Is memcached really faster than MySQL on very simple query?
aharbick at aharbick.com
Fri Jul 14 19:12:20 UTC 2006
I wonder if we're niggling over details that really don't matter.
You're measuring client-side performance and the difference between your
two options is .2ms/call. Even if you made 1000 of these client-side
calls per page you're looking at 2ms of additional overhead. Is it
worth the engineering work to eliminate that overhead? My bet is that
you're spending more hardware resources on other things that should be
worked on first.
howard chen wrote:
> On 7/13/06, Jamie McCarthy <jamie at mccarthy.vg> wrote:
>> MySQL is a centralized bottleneck, is hard/expensive to add
>> performance to, and has highly nonlinear performance
>> characteristics. Memcached is decentralized, cheap/easy to add
>> performance to, and runs very close to O(1).
>> So the big win for memcached is not that it is faster than mysql,
>> but that it takes load off mysql.
>> If you can move 1000 simple queries per second from your (expensive)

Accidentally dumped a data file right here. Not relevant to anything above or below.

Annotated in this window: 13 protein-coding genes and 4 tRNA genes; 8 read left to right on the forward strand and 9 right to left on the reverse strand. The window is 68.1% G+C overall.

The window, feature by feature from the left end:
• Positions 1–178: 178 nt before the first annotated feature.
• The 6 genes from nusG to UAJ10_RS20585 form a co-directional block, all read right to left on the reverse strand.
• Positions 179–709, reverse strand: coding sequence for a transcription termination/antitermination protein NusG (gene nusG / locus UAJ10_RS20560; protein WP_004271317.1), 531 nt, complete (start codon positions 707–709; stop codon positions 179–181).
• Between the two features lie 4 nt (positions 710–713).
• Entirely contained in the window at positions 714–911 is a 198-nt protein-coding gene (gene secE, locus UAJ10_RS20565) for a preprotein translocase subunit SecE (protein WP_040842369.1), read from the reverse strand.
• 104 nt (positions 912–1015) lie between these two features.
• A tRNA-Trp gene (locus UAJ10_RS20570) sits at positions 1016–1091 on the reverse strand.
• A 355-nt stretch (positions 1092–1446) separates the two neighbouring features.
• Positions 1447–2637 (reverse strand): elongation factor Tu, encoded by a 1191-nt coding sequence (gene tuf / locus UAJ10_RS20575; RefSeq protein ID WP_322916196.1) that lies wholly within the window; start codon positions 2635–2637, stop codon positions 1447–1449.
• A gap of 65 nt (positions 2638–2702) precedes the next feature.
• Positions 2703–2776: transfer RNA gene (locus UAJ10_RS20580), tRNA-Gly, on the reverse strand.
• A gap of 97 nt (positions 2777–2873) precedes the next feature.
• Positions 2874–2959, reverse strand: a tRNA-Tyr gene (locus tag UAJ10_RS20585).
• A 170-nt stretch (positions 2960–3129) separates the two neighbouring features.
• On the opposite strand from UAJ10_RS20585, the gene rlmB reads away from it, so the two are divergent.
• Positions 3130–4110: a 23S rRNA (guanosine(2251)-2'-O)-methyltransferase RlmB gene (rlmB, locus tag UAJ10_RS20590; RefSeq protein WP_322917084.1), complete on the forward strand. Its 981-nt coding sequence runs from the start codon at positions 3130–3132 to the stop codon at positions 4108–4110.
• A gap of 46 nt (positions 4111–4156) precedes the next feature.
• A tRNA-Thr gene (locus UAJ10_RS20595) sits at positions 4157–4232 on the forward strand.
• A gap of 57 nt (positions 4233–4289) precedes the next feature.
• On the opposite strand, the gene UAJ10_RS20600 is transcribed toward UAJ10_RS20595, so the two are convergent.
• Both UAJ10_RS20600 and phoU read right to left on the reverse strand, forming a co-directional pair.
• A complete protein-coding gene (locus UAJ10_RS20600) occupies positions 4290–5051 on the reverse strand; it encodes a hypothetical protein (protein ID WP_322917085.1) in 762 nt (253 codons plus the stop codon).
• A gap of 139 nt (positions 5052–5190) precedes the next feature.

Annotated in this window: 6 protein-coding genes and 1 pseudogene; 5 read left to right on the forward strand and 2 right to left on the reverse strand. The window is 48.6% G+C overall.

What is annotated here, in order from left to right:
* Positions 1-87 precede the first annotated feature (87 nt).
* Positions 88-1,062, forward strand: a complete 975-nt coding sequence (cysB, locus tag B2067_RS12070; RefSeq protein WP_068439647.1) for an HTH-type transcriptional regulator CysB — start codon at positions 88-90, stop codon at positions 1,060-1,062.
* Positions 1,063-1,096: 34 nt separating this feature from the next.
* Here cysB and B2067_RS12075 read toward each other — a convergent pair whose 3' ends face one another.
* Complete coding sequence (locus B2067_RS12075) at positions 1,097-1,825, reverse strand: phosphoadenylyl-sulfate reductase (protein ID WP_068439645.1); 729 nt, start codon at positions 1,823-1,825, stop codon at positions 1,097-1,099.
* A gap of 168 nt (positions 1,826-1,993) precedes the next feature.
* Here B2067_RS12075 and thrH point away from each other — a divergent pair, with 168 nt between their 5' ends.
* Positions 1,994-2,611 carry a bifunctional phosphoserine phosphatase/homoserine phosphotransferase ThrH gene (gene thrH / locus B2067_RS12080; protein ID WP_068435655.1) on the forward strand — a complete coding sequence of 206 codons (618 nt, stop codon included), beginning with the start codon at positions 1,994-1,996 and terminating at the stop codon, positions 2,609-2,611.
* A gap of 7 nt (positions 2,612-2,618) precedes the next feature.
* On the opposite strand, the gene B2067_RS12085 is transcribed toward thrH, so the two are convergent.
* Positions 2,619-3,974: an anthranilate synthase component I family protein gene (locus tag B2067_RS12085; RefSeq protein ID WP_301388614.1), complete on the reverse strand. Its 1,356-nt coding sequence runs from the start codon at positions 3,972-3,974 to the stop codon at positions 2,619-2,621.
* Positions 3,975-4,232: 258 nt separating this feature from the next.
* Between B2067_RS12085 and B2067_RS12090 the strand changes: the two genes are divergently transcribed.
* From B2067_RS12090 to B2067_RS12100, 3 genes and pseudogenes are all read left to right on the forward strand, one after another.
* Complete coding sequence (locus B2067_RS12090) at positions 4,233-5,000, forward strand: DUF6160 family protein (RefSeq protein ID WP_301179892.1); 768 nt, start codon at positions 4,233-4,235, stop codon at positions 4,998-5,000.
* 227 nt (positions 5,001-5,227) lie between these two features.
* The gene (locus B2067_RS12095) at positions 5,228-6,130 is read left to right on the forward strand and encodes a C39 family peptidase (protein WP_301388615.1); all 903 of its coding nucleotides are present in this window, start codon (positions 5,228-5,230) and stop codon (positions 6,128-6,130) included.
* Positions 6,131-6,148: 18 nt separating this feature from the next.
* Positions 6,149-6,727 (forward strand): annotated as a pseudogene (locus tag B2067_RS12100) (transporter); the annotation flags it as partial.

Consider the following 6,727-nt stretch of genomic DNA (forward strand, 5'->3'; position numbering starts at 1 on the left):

>> mysql replicator slave network to your (cheap) memcached network,
>> then even if those queries run slightly slower (which I doubt), you
>> will be ahead. Your mysqls are freed up to do the complex queries
>> only they can do, they will run those lengthy queries faster which
>> will be a net gain in performance for your application, and they
>> will have more breathing room before the load wedges them up and
>> effectively takes your whole application down.
>> Is there an FAQ yet? I nominate this as one entry :)
>> Jamie McCarthy
>> jamie at mccarthy.vg
> Hi all,
> I think no people questioning about the practical use of Memcahed (we
> all know about it, otherwise there is no point in sending to this ML), but
> just consider the followings...
> 1. MySQL is a complete, heavy, bulky DBMS, in the above example, in every
> loop, the script prepare the SQL statement, retrieve data from disk
> statement can't have query cache!!), and it is still faster then mencached
> where data are being stored in memory, and we believed that memcached is an
> optimized, lightweight server.
> 2. If the bottom-neck is due to the Perl Client, then, are there any
> faster client (written in C) for memcached? People not aware of this slow
> down or they just satisfied with this?
> the purpose of my email is want to help memcached be a better software, no
> to challenge its usefulness...
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